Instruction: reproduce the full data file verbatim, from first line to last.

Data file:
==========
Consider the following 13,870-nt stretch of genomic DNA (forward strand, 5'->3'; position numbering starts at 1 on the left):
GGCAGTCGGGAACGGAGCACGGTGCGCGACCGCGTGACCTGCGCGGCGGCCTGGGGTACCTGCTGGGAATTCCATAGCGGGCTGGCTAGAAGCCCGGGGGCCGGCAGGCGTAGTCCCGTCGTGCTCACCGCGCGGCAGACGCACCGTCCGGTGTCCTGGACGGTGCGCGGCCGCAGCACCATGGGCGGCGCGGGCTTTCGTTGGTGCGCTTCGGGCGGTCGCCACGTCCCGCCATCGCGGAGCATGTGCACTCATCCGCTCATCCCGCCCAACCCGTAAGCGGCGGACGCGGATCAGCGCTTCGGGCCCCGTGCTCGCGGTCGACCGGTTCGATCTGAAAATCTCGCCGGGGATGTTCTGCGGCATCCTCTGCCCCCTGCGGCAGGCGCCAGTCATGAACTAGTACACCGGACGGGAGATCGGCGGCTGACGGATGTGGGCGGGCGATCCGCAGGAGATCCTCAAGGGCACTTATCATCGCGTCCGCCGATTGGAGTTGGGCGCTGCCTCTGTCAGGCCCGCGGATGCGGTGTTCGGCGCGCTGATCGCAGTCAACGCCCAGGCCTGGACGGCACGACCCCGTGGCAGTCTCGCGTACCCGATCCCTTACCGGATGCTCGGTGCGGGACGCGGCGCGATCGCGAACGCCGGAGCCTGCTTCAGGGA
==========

Consider the following 13,870-nt stretch of genomic DNA (forward strand, 5'->3'; position numbering starts at 1 on the left):
GGCAGTCGGGAACGGAGCACGGTGCGCGACCGCGTGACCTGCGCGGCGGCCTGGGGTACCTGCTGGGAATTCCATAGCGGGCTGGCTAGAAGCCCGGGGGCCGGCAGGCGTAGTCCCGTCGTGCTCACCGCGCGGCAGACGCACCGTCCGGTGTCCTGGACGGTGCGCGGCCGCAGCACCATGGGCGGCGCGGGCTTTCGTTGGTGCGCTTCGGGCGGTCGCCACGTCCCGCCATCGCGGAGCATGTGCACTCATCCGCTCATCCCGCCCAACCCGTAAGCGGCGGACGCGGATCAGCGCTTCGGGCCCCGTGCTCGCGGTCGACCGGTTCGATCTGAAAATCTCGCCGGGGATGTTCTGCGGCATCCTCTGCCCCCTGCGGCAGGCGCCAGTCATGAACTAGTACACCGGACGGGAGATCGGCGGCTGACGGATGTGGGCGGGCGATCCGCAGGAGATCCTCAAGGGCACTTATCATCGCGTCCGCCGATTGGAGTTGGGCGCTGCCTCTGTCAGGCCCGCGGATGCGGTGTTCGGCGCGCTGATCGCAGTCAACGCCCAGGCCTGGACGGCACGACCCCGTGGCAGTCTCGCGTACCCGATCCCTTACCGGATGCTCGGTGCGGGACGCGGCGCGATCGCGAACGCCGGAGCCTGCTTCAGGGA